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WITH SKETCHES FROM LIFE
20, ST. GEORGE'S PLACE.
Emily Morton was written by me many years ago as an experiment. I had often been wearied in reading works of Fiction, containing tedious descriptions of the personal appearance of the characters as they came on the
It occurred to me that all these particulars might be developed incidentally in the progress of the story. This tale is the result.
Having received, with the MS. of Mr. Westerton's • Emily Morton,” observes the Editor of the “Meteor," a monthly magazine commenced some years since, written opinion of it by Mr. Ollier; and, as that opinion was so favourable as to induce us to mark it for insertion in our first Number, the circumstance called to our mind
several similar acts of kindness which that gentleman had done for some who have since risen to high positions as Authors, when struggling under the many disadvantages of not being known. At that particular period in a writer's career, the approbation of one who has attained the reputation which Mr. Ollier has, is often the cause of deciding him in a course of action for life. In addition to the high opinion expressed of him by Mr. G. P. R James, in his “ Arabella Stewart," and by Mr. Ainsworth, in his “Magazine,” we quote that of Sir Edward Bulwer Lytton, from the preface to his “ Pelham ;" which bears out our assertion in the strongest manner :- _“ It may serve, perhaps, to stimulate the courage, and sustain the hopes of others to observe that the ‘Reader,' to whom the MS. was submitted by the Publisher, pronounced the most unfavourable and damning opinion upon its chances of success -an opinionfortunately reversed by Mr. Ollier, theable and ingenious Author of 'Inesilla,' to whom it was then referred. Such, then, was the history of a publication which, if not actually my first, was the one whose fate was to decide me whether to conclude or continue my attempts as an Author.”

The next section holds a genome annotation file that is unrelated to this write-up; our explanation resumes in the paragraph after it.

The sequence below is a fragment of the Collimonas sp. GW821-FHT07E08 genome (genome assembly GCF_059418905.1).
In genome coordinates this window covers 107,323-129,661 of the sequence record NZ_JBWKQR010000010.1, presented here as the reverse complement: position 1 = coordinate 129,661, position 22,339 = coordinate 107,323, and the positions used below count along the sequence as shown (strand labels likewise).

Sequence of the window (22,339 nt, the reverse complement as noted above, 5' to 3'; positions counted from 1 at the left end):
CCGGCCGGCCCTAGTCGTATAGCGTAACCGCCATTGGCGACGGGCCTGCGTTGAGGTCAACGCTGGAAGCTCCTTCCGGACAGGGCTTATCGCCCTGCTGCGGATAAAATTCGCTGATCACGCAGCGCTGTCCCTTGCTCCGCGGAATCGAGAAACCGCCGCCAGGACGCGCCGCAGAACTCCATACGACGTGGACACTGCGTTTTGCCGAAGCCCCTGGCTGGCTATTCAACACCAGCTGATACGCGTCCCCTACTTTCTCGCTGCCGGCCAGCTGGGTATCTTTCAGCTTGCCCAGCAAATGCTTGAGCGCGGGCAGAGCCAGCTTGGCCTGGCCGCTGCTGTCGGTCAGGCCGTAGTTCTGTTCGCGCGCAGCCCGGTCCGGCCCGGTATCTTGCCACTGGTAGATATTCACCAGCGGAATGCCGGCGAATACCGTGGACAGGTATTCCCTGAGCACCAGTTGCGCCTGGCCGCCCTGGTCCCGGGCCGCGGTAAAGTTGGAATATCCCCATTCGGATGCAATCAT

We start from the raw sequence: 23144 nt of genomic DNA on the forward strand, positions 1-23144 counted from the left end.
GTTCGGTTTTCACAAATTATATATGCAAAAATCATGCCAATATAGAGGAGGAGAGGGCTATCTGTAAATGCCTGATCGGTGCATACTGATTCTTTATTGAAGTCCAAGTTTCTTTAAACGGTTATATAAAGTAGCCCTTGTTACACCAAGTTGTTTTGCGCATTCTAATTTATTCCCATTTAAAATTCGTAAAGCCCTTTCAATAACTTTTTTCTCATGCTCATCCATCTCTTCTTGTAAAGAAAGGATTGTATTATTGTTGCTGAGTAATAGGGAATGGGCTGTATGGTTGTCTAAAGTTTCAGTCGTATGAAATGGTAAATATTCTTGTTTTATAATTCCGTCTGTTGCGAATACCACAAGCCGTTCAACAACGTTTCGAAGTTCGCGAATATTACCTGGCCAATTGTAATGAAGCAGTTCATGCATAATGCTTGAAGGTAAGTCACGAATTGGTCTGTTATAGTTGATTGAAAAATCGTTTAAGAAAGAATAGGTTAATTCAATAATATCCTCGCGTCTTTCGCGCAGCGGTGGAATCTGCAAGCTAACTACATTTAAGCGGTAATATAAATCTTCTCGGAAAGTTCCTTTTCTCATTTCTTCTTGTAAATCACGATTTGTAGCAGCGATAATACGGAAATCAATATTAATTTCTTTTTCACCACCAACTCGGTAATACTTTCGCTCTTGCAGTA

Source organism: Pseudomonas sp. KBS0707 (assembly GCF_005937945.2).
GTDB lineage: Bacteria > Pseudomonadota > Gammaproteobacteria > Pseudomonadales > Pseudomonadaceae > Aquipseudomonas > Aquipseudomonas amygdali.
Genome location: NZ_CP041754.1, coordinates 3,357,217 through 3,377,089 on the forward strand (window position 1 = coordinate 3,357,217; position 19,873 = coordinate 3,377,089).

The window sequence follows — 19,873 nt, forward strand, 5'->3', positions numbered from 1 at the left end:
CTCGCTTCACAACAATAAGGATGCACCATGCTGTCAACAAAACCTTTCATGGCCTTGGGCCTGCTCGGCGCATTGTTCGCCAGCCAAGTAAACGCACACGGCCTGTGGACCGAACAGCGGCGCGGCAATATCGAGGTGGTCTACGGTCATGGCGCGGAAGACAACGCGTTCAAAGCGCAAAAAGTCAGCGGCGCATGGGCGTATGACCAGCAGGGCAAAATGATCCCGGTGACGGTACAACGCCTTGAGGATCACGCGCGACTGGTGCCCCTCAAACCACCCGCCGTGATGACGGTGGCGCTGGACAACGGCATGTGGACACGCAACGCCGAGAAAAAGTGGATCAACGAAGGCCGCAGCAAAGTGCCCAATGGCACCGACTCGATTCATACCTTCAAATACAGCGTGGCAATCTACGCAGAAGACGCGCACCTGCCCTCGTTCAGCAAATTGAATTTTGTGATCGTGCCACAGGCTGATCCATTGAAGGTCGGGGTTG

COPY OF A LETTER FROM CHARLES OLLIER, ESQ.
Hayes Place, Lisson Grove. “ Dear Sir, “I have read with more than ordinary interest your story of Emily Morton,' of which the characters and incidents appear to me to be unusually striking and impressive.
You have made ample amends for the simplicity of the plot by the rare passion and pathos which you have thrown over it. I know scarcely anything more effective and affecting than the heroine's character and sorrows. One resigns oneself to a tearful sympathy with her until our condolence is startled into terror by the awful catastrophe. Your story deserves to rank side by side with the ‘Julia de Roubigné' of Mackenzie.
“Wishing you deserved success,
“Yours, very truly,
“ CHARLES OLLIER.”
"Mr. C. Westertop."
Captain Ackerly's Lecture," and “The Sham Fight,” are faithful descriptions of what came under my own observation.
“Sir E. B. Lytton and his Principles of Art in Fiction," appeared in a series of three articles in one of the weekly newspapers some years ago. The other papers speak for themselves.